I have writer’s block. Not because I can’t think of anything to say, but because I’m in that awful world where I have a lot of stuff I could write about–interesting stuff, I think–but for a variety of reasons, I don’t want to put any of it online. Or not much of it. Also, I am slowly working through Carl Trueman’s book, The Rise and Triumph of the Modern Self, in tandem with Cynical Theories. It’s taking me forever because I mostly read in the middle of the night when I’m trying to go back to sleep. So I read a line, fall asleep, read another line, fall asleep, and so the long night wears on. Also–and this is very unusual for me–I’ve been underlining almost every word. So both books are a mess.
The thing that is most helpful, as I’m going through them, is beginning to understanding the power of emotion, particularly of pain, as a way of constructing identity in these strange and tumultuous times. [gosh Grammarly, please stop commenting on my tone and my run-on sentences] I’m not the first person to notice this, but it’s been jangling around in the back of my mind as the whole world has been in so much pain this year–real pain.
Some of the things that cause humanity grief, of course, are foolish and not worth the trouble. But most of them are truly awful. In the time of covid, it has come to feel both soothing and insane to rehearse them, both mine and those of everyone close to me. And so, the invitation to publicly “lament,” which is increasingly cried in Christian circles, is very alluring. Surely, if I amassed the griefs that I have and put them here, beginning from my own childhood all up until the present day, that would be a good thing to do. Isn’t that what every single psalmist does? And Jeremiah? As I wander around the psalms every morning, I find I am powerfully helped by the mere discovery that I am not alone. Almost every writer of Scripture has so much to say about the grief and trouble of life. And then there is Jesus himself, this morning, as I landed on his curious proclamation that the people who mourn are “blessed,” just as those who are poor are particularly “blessed,” whereas, those who laugh now are going to have a bad time of it later. Perhaps it would be helpful if I wrote it all out and let you read it.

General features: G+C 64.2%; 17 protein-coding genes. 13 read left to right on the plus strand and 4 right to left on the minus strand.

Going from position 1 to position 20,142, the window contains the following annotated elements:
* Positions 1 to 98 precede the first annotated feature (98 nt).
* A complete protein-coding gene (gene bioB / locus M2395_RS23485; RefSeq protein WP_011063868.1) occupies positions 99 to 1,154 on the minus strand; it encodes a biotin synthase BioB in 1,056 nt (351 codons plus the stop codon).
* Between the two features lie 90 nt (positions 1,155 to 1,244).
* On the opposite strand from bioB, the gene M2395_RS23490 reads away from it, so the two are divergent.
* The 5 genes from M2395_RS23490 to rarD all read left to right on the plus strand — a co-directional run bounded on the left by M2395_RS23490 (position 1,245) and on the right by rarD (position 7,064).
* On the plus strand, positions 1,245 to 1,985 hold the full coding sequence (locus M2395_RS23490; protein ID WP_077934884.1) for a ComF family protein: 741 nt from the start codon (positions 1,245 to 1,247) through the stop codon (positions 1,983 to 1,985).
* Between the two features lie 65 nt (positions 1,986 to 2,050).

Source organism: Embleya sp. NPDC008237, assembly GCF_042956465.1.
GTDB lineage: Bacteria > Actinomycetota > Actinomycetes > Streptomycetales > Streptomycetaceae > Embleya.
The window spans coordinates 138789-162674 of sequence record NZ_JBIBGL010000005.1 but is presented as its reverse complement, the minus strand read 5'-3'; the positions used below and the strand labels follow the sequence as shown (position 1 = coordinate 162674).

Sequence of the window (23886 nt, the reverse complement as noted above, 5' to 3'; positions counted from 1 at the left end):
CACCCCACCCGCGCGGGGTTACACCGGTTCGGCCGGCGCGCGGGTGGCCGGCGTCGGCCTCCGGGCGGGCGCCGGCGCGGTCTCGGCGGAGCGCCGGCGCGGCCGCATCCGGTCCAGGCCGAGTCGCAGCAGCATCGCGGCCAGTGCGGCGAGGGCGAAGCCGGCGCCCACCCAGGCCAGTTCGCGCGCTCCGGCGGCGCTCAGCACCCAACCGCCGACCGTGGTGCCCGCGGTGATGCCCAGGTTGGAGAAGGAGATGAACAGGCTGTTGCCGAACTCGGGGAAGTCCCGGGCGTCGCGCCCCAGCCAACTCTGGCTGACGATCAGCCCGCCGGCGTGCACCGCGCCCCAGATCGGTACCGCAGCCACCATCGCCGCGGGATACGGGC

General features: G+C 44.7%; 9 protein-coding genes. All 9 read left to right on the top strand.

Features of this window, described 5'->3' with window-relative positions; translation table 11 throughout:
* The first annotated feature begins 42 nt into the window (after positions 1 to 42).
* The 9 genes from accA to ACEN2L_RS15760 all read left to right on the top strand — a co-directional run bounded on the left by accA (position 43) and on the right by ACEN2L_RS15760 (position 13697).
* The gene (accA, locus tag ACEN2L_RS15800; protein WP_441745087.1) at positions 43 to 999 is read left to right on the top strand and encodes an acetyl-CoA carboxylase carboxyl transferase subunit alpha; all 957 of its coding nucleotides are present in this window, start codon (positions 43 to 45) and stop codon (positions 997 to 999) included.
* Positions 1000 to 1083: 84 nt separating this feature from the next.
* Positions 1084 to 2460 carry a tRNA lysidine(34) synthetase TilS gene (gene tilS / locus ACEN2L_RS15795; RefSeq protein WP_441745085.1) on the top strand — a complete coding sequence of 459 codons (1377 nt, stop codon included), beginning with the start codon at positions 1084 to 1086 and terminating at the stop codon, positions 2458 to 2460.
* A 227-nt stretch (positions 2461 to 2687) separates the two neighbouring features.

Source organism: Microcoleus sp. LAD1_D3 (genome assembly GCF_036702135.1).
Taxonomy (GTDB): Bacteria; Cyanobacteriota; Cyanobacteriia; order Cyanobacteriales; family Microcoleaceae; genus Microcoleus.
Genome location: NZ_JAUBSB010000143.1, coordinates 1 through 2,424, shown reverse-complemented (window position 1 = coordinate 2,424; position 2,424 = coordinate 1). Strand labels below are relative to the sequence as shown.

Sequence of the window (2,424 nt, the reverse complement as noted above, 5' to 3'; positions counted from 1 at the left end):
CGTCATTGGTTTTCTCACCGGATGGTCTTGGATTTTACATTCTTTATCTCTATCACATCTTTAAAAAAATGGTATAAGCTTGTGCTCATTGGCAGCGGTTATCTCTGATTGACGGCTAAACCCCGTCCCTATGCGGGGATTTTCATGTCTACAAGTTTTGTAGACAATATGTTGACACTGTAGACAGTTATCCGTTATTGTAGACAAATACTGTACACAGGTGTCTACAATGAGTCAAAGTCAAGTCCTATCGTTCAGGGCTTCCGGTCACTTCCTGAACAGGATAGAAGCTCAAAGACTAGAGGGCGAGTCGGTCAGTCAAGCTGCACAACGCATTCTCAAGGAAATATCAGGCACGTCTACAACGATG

Unfortunately, I do think there is a difference between the lamentations of the Bible and the public display of grief as an expression of identity. [I have to think about this a lot more, so take this as the half effort of a Tuesday morning that it is.] It seems to me that there is a price of constructing one’s own identity, particularly through grief and pain, rather than bringing all that stuff directly to God and letting it be the painful tether of faith and trust–though necessarily filled with frustration, rage even, and certainly the immense poverty of spirit and ruin of death and life enduring together as we go down to the grave one by one. What is the price? I think ultimately the pain itself becomes a grave, rather than a way of knowing Christ. Pain is the way that God takes things away from us that we think we need and replacing them with himself. Ultimately, the Christian’s identity is formed and shaped by Christ, and the pain is taken away, though not in the way or the time that most of us would like.
So anyway, right now, as I try to cope, I committed to the Wodehouse Model of pain and suffering. It’s not that things are not terrible–they are–but I’m just going to keep reading novels and psalms while the world burns, and try to let Christ be the one who constructs my identity, rather than having to be the person who is so fully formed by pain–my own or others–that I can’t understand the hope and glory of Jesus’ resurrection from the dead.